When They Call You a Terrorist: A Black Lives Matter Memoir
The instant New York Times Bestseller
The emotional and powerful story of one of the co-founders of Black Lives Matter and how the movement was born.
"This remarkable book reveals what inspired Patrisse's visionary and courageous activism and forces us to face the consequence of the choices our nation made when we criminalized a generation. This book is a must-read fo...more
I am not queer.
I am not a former prisoner, have never been in jail or had family in jail.
I grew up poor, but I have no idea. No. Idea. Whatsoever.
I have never had family ripped from their beds by police in the middle of the night just because they "might" fit the profile of someone the police are looking for.
I was [nor were any of my friends] never thrown in jail just for hanging out together.
I have never been shot at just for having different color skin than those around ...more
Racial hatred is the root evil of society. It is the emblem and model for all other kinds of prejudice and exclusion. Its core is in language which is used to degrade and ostracise. Where it exists it poisons society against itself. When it is tolerated, it dominates the life of society. When such tolerance is rationalised as a matter of personal right or necessary for social stability, any attempt to eliminate it is perceived as an act of terrorism. This is the ca ...more
I find it sad that people can be treated differently by some people just because of the colour of their skin.
To me we are all the same and what really matters is the love we have for each other, that's the important thing.
All lives matter but till the day arrives that people realise this I can only live in hope that one day this will become a reality.
“I also think about men like Brock Turner, the Stanford star swimmer, who raped a woman and got six months. Six months because the judge said Turner couldn’t make it in prison, that prison wasn’t for him. But it was made for Richie? For Monte? For my father? My God. Is that not reason enough to shut it down?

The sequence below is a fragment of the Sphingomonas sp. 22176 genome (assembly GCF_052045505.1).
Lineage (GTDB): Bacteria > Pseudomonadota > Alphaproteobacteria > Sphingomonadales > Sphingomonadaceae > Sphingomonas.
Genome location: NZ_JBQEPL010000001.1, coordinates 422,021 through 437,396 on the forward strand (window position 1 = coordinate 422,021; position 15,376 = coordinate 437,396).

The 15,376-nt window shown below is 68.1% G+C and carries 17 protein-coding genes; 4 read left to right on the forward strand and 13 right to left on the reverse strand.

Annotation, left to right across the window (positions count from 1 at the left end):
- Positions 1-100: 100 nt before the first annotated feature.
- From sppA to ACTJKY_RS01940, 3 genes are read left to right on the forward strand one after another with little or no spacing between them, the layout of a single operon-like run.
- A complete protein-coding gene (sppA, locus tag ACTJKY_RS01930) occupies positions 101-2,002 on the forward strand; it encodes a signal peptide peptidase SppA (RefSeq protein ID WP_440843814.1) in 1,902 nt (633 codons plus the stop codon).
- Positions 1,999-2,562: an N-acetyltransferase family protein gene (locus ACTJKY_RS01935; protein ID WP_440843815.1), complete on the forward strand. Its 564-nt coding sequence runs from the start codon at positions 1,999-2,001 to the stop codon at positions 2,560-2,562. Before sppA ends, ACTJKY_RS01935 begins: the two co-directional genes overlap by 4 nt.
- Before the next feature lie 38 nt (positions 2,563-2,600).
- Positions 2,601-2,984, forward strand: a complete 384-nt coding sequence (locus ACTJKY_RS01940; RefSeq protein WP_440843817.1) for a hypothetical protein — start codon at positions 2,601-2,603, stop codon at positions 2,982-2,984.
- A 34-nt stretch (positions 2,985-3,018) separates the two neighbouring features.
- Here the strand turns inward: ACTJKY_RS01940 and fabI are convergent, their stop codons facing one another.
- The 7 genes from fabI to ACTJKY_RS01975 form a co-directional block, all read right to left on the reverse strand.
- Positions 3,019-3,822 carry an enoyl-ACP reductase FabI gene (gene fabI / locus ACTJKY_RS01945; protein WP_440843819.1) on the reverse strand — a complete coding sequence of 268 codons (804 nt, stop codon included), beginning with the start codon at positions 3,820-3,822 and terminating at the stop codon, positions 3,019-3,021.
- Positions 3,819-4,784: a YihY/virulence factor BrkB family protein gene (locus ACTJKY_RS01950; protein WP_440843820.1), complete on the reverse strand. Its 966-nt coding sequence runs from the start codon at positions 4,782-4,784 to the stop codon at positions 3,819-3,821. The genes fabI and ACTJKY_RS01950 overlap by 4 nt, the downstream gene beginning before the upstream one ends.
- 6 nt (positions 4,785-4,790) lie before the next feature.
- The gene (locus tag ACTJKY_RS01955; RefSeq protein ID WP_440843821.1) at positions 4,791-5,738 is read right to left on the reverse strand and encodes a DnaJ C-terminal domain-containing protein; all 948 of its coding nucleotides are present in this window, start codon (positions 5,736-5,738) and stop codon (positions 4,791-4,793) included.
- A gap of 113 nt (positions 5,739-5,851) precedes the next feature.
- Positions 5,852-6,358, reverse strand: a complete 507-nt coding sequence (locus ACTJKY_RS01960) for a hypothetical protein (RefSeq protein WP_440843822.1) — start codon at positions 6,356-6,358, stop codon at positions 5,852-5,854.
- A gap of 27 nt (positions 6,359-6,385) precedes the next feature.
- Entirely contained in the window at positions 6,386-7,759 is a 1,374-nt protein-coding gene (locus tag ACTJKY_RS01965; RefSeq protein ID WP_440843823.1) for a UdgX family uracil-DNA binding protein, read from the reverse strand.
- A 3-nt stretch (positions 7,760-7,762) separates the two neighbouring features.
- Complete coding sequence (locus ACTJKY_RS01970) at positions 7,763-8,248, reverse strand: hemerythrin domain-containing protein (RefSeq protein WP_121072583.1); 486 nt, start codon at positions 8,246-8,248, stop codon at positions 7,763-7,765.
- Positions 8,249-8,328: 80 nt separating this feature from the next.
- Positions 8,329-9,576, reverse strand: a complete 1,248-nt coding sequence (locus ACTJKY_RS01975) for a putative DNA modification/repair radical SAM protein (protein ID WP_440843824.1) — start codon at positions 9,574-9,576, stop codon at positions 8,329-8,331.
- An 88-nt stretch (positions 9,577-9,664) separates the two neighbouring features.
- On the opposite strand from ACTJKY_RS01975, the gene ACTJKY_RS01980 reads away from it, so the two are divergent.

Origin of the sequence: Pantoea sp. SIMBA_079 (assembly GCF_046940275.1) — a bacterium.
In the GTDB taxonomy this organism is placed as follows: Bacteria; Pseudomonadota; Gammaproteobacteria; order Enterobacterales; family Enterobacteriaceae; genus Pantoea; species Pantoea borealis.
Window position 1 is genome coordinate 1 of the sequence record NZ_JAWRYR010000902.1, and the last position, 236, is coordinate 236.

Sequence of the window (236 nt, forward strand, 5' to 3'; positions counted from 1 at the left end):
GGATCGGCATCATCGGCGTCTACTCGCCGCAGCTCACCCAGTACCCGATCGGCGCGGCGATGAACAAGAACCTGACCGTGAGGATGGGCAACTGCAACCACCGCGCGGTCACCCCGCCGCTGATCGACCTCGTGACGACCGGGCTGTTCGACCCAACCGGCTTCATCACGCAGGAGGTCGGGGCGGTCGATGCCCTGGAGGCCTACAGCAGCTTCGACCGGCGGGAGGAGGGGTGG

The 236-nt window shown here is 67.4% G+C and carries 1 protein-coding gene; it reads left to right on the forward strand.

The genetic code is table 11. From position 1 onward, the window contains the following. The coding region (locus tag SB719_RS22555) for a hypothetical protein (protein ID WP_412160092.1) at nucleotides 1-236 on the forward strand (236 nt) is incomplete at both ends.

. . .
I wonder if any of our kids ever get the proverbial slap on the wrist. The ‘C’mon son. You can do better than this.’ The ‘Let’s go talk to his parents. Maybe he ne ...more
We live in a world where we need to tell people that Black Lives Matter. It’s not meant to say other lives don’t matter, we simply need to address that Black lives do in fact matter and their deaths, murders and killings should be addressed, their lives should be whole and they shouldn’t be forced to live in fear. This book isn’t a discussion on whether you should believe or even appreciate that ...more
When They Call You a Terrorist is an incredibly brave book, filled with deeply personal experiences I’m sure took years to process. Nowadays, pe ...more
In a perfect world, this book would not have been written. It would not have been written because it wouldn't have needed to be written. In a perfect world, there would be no Black Lives Matter movement. There would be no such movement because Black lives truly would matter. In a perfect world, there would be no inequality, injustice, hatred, or violence. There would be no ...more
When They Call You a Terrorist by Patrisse Khan-Cullors absolutely gutted me. I couldn’t breathe in so many parts of the book. I was holding my breath in sorrow, anger, outrage. With all this, you should know that I’m not a particularly emotional reader. I cry while reading maybe once a year. And this book was a punch in the gut and a wake up call. It did the opposite of making me cry—it made me angry.
Patrisse Khan-Cullors tells her deeply personal story wi ...more